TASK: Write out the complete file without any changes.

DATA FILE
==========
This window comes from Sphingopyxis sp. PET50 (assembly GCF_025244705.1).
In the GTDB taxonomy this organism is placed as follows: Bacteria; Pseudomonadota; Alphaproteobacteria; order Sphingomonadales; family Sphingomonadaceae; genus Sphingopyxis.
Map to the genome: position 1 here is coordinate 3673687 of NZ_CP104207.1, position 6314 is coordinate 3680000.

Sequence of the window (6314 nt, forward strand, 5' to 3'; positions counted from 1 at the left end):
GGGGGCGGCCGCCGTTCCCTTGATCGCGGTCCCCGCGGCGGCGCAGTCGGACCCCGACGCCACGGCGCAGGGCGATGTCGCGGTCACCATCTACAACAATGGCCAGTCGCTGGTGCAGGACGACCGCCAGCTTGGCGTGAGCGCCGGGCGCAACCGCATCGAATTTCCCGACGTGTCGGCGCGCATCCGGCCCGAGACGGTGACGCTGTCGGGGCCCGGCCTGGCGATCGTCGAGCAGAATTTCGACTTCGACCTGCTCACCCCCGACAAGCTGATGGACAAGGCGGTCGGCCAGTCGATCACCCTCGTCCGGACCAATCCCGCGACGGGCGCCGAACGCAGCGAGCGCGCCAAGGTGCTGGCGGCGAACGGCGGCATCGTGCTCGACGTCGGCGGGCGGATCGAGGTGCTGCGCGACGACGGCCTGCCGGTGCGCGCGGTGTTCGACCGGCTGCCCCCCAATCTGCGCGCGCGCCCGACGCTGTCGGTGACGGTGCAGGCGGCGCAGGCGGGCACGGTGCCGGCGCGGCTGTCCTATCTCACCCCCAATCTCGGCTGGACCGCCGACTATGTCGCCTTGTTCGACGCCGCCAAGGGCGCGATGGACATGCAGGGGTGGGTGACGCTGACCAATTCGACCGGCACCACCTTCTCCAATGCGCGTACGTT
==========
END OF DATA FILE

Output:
This window comes from Sphingopyxis sp. PET50 (assembly GCF_025244705.1).
In the GTDB taxonomy this organism is placed as follows: Bacteria; Pseudomonadota; Alphaproteobacteria; order Sphingomonadales; family Sphingomonadaceae; genus Sphingopyxis.
Map to the genome: position 1 here is coordinate 3673687 of NZ_CP104207.1, position 6314 is coordinate 3680000.

Sequence of the window (6314 nt, forward strand, 5' to 3'; positions counted from 1 at the left end):
GGGGGCGGCCGCCGTTCCCTTGATCGCGGTCCCCGCGGCGGCGCAGTCGGACCCCGACGCCACGGCGCAGGGCGATGTCGCGGTCACCATCTACAACAATGGCCAGTCGCTGGTGCAGGACGACCGCCAGCTTGGCGTGAGCGCCGGGCGCAACCGCATCGAATTTCCCGACGTGTCGGCGCGCATCCGGCCCGAGACGGTGACGCTGTCGGGGCCCGGCCTGGCGATCGTCGAGCAGAATTTCGACTTCGACCTGCTCACCCCCGACAAGCTGATGGACAAGGCGGTCGGCCAGTCGATCACCCTCGTCCGGACCAATCCCGCGACGGGCGCCGAACGCAGCGAGCGCGCCAAGGTGCTGGCGGCGAACGGCGGCATCGTGCTCGACGTCGGCGGGCGGATCGAGGTGCTGCGCGACGACGGCCTGCCGGTGCGCGCGGTGTTCGACCGGCTGCCCCCCAATCTGCGCGCGCGCCCGACGCTGTCGGTGACGGTGCAGGCGGCGCAGGCGGGCACGGTGCCGGCGCGGCTGTCCTATCTCACCCCCAATCTCGGCTGGACCGCCGACTATGTCGCCTTGTTCGACGCCGCCAAGGGCGCGATGGACATGCAGGGGTGGGTGACGCTGACCAATTCGACCGGCACCACCTTCTCCAATGCGCGTACGTT